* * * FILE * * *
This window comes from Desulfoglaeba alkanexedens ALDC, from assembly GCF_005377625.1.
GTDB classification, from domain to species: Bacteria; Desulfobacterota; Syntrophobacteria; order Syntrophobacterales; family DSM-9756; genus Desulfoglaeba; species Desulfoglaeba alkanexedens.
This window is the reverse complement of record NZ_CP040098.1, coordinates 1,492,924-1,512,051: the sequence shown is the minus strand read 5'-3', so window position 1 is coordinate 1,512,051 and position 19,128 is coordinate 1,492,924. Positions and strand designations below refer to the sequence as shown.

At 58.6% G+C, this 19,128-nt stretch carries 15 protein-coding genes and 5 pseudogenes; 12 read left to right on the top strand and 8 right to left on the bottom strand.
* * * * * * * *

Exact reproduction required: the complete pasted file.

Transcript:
This window comes from Desulfoglaeba alkanexedens ALDC, from assembly GCF_005377625.1.
GTDB classification, from domain to species: Bacteria; Desulfobacterota; Syntrophobacteria; order Syntrophobacterales; family DSM-9756; genus Desulfoglaeba; species Desulfoglaeba alkanexedens.
This window is the reverse complement of record NZ_CP040098.1, coordinates 1,492,924-1,512,051: the sequence shown is the minus strand read 5'-3', so window position 1 is coordinate 1,512,051 and position 19,128 is coordinate 1,492,924. Positions and strand designations below refer to the sequence as shown.

At 58.6% G+C, this 19,128-nt stretch carries 15 protein-coding genes and 5 pseudogenes; 12 read left to right on the top strand and 8 right to left on the bottom strand.